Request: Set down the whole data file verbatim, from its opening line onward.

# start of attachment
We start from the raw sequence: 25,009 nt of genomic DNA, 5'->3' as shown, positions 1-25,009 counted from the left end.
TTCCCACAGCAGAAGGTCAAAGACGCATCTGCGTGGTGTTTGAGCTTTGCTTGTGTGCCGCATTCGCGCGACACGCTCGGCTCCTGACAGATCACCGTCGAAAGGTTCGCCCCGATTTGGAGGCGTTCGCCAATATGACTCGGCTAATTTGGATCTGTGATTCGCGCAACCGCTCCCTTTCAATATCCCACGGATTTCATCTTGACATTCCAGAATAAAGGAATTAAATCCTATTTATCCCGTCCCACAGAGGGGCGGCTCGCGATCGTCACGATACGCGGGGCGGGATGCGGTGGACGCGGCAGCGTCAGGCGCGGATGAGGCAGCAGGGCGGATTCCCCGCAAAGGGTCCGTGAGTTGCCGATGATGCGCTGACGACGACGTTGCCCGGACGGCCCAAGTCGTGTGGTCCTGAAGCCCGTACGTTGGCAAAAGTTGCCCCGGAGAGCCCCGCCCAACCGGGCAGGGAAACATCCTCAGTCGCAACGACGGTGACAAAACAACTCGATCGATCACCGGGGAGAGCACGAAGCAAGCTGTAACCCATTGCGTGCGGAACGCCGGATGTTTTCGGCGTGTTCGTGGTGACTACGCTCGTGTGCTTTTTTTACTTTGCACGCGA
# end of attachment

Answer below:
We start from the raw sequence: 25,009 nt of genomic DNA, 5'->3' as shown, positions 1-25,009 counted from the left end.
TTCCCACAGCAGAAGGTCAAAGACGCATCTGCGTGGTGTTTGAGCTTTGCTTGTGTGCCGCATTCGCGCGACACGCTCGGCTCCTGACAGATCACCGTCGAAAGGTTCGCCCCGATTTGGAGGCGTTCGCCAATATGACTCGGCTAATTTGGATCTGTGATTCGCGCAACCGCTCCCTTTCAATATCCCACGGATTTCATCTTGACATTCCAGAATAAAGGAATTAAATCCTATTTATCCCGTCCCACAGAGGGGCGGCTCGCGATCGTCACGATACGCGGGGCGGGATGCGGTGGACGCGGCAGCGTCAGGCGCGGATGAGGCAGCAGGGCGGATTCCCCGCAAAGGGTCCGTGAGTTGCCGATGATGCGCTGACGACGACGTTGCCCGGACGGCCCAAGTCGTGTGGTCCTGAAGCCCGTACGTTGGCAAAAGTTGCCCCGGAGAGCCCCGCCCAACCGGGCAGGGAAACATCCTCAGTCGCAACGACGGTGACAAAACAACTCGATCGATCACCGGGGAGAGCACGAAGCAAGCTGTAACCCATTGCGTGCGGAACGCCGGATGTTTTCGGCGTGTTCGTGGTGACTACGCTCGTGTGCTTTTTTTACTTTGCACGCGA